Although rather morbid sounding, this statement rings true. Compliments are difficult to both give and receive for many adults. We have 6 people to carry us physically in death, why can’t we have 6 people to carry us emotionally and spiritually in life? Can you imagine what that might be like? 6 people checking in on you, 6 people to encourage you on a daily basis.
Maybe this wouldn’t happen from every person on every day. How different would your life be if one of these 6 people popped in to encourage or check on you? If you have 6 of them, that would be roughly one a day. We will give them Sundays off. How much more valued would you feel? Would you have more confidence and a feeling of support when trying new things? What other benefits could this add?
The million dollar question would then be, “Neil, how do I find these 6 people?” Surely you could go up and ask people, “Hey do you want to call and check on or encourage me once a week?”At the risk of sounding a little desperate, it may also leave you wondering how genuine the compliments and concern may be.
So, if you can’t just ask them, what the heck do you do? I have two solutions. The first should be obvious. As the cliche goes, if you can’t find a good friend, be one. By picking a few friends and just checking in on them once a week, eventually chances are they will return the favor. Noticing how good it felt to them, they will want to do the same for someone else.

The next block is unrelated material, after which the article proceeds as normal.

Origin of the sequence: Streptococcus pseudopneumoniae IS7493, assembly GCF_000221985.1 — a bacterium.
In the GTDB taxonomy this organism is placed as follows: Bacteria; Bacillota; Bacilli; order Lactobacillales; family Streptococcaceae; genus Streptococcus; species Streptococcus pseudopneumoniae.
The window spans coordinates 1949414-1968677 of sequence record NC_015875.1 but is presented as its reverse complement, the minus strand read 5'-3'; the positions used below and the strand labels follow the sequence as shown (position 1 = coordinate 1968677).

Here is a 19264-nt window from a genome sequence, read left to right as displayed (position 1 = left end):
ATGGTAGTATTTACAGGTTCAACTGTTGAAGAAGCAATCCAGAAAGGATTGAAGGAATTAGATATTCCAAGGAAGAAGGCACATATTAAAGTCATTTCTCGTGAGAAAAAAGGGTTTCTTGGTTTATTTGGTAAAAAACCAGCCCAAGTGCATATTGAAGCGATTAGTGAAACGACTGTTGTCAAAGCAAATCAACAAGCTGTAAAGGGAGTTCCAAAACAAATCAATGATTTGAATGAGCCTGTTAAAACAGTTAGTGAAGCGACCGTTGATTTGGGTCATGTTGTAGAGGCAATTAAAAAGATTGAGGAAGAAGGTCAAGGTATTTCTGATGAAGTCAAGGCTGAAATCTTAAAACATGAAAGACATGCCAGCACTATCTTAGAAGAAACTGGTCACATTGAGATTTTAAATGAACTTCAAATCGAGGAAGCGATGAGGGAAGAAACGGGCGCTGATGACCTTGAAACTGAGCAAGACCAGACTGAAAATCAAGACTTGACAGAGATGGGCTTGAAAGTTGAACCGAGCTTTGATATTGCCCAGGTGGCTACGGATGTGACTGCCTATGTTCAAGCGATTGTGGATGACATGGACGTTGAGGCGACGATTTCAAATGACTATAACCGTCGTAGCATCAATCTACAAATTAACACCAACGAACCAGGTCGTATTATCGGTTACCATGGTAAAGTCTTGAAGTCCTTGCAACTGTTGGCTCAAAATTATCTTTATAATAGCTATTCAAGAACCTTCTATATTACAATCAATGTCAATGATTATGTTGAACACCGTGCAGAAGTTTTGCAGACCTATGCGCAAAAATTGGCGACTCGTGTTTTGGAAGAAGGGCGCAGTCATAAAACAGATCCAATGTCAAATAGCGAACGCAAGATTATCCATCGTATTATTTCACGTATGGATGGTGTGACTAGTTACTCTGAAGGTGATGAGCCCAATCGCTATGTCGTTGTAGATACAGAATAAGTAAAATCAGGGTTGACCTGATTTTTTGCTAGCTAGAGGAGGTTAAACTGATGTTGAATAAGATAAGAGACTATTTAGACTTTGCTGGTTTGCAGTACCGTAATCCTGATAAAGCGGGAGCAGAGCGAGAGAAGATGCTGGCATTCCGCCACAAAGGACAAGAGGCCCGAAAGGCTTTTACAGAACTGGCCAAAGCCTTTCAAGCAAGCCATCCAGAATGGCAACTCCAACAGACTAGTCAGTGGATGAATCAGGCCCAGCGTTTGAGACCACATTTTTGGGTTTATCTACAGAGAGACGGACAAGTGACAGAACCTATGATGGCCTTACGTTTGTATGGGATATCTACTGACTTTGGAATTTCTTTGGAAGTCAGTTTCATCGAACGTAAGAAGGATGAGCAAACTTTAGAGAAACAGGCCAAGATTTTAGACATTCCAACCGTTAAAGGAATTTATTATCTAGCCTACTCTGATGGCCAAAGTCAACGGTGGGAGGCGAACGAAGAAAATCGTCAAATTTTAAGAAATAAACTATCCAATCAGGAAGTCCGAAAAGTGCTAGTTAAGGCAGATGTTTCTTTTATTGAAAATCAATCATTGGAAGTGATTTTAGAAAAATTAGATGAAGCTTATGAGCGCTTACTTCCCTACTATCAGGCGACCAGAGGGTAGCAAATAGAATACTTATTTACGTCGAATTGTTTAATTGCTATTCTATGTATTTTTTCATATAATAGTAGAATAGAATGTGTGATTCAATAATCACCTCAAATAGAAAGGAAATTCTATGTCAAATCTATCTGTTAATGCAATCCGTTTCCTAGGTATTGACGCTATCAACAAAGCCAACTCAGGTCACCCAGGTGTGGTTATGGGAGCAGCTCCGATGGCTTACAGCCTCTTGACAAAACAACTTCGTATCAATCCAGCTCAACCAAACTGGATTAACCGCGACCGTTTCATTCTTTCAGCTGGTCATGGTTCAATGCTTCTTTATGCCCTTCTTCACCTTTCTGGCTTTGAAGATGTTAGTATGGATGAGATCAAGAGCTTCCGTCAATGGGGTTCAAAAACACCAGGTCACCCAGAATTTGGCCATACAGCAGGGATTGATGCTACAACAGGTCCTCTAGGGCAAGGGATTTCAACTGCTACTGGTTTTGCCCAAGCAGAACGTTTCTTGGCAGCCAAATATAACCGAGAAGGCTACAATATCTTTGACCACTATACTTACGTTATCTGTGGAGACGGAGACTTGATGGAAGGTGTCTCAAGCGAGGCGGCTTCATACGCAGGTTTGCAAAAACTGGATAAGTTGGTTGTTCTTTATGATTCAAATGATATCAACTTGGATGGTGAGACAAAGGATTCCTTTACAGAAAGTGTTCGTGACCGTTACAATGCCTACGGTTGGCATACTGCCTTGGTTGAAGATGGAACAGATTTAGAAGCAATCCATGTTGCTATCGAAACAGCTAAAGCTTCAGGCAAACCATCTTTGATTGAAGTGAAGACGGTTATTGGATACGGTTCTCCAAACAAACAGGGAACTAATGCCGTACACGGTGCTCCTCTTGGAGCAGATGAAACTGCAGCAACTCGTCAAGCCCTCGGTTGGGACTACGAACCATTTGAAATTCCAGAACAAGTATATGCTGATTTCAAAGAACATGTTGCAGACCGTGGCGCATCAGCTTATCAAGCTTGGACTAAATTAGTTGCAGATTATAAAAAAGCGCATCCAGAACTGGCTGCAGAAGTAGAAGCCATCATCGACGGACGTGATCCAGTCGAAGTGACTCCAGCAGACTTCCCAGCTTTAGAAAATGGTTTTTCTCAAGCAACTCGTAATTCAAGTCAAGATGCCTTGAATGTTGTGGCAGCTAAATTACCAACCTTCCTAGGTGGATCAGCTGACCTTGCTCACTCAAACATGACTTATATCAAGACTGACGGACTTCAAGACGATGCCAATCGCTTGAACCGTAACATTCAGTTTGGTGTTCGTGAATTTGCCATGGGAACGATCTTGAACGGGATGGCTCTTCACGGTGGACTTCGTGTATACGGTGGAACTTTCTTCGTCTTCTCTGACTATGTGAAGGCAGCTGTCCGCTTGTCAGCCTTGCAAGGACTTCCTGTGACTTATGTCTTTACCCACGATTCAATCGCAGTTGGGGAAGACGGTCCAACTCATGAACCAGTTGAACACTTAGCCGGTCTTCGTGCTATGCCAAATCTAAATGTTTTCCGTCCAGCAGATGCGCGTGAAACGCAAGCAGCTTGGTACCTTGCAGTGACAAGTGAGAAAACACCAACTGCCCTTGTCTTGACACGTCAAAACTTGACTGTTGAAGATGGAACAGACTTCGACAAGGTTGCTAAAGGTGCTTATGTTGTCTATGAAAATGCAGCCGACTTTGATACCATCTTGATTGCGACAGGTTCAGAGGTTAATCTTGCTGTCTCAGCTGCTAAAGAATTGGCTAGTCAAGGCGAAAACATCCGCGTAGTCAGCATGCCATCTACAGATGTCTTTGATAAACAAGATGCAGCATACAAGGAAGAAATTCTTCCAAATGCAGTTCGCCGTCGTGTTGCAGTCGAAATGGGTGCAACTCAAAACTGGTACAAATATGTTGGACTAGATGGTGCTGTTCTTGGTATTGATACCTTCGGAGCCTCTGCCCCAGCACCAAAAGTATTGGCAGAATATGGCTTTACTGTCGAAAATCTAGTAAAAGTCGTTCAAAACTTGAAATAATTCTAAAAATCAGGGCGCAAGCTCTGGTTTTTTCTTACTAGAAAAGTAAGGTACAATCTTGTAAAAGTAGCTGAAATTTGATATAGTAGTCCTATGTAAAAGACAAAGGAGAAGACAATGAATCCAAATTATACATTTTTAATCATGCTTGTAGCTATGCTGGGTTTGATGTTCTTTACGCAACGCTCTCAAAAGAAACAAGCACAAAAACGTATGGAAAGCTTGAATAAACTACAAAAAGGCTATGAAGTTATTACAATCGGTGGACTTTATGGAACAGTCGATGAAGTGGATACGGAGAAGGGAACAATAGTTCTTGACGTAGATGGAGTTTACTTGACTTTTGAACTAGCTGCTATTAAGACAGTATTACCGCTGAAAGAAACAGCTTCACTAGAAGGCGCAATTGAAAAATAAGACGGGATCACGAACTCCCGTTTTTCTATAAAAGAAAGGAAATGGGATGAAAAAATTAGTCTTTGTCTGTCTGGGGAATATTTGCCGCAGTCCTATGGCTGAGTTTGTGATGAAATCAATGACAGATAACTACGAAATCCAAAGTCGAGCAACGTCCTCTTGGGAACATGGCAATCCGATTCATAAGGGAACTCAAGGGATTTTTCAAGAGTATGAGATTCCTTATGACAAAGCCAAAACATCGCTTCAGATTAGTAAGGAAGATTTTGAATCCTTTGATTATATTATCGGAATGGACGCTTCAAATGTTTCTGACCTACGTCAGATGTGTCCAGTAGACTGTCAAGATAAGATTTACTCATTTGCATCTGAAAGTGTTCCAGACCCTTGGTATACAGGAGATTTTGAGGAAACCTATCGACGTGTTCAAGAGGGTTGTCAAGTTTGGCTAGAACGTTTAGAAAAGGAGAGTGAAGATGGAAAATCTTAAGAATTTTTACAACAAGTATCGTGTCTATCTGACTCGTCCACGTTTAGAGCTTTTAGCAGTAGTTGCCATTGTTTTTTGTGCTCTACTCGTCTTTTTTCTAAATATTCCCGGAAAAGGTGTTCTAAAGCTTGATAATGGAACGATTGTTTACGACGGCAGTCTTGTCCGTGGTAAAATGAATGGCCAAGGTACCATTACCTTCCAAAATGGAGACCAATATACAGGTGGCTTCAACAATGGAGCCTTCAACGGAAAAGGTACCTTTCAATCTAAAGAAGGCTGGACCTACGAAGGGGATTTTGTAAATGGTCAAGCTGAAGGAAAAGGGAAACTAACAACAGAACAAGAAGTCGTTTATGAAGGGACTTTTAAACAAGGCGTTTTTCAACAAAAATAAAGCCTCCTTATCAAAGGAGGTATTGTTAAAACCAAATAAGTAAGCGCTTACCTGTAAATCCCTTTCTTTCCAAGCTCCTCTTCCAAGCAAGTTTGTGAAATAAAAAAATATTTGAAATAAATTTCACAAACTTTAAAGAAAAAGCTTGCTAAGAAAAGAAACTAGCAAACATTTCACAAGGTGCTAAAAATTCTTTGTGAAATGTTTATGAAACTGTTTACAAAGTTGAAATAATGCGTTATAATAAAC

Secondly, you can get a group of trusted friends together and explain this idea to them. If everyone sends an encouraging word, or makes it a point to check in on each other, the whole group will benefit extraordinarily.
To be honest, in this world of a million ways to communicate, I am rather surprised this is not a thing. We can slip an encouraging word in an email. We can check in with someone on Facebook messenger. We can even send an encouraging or silly picture to a friend via text. Gather your posse and make it a point to carry each other through life emotionally and spiritually before we have to carry each other in death physically.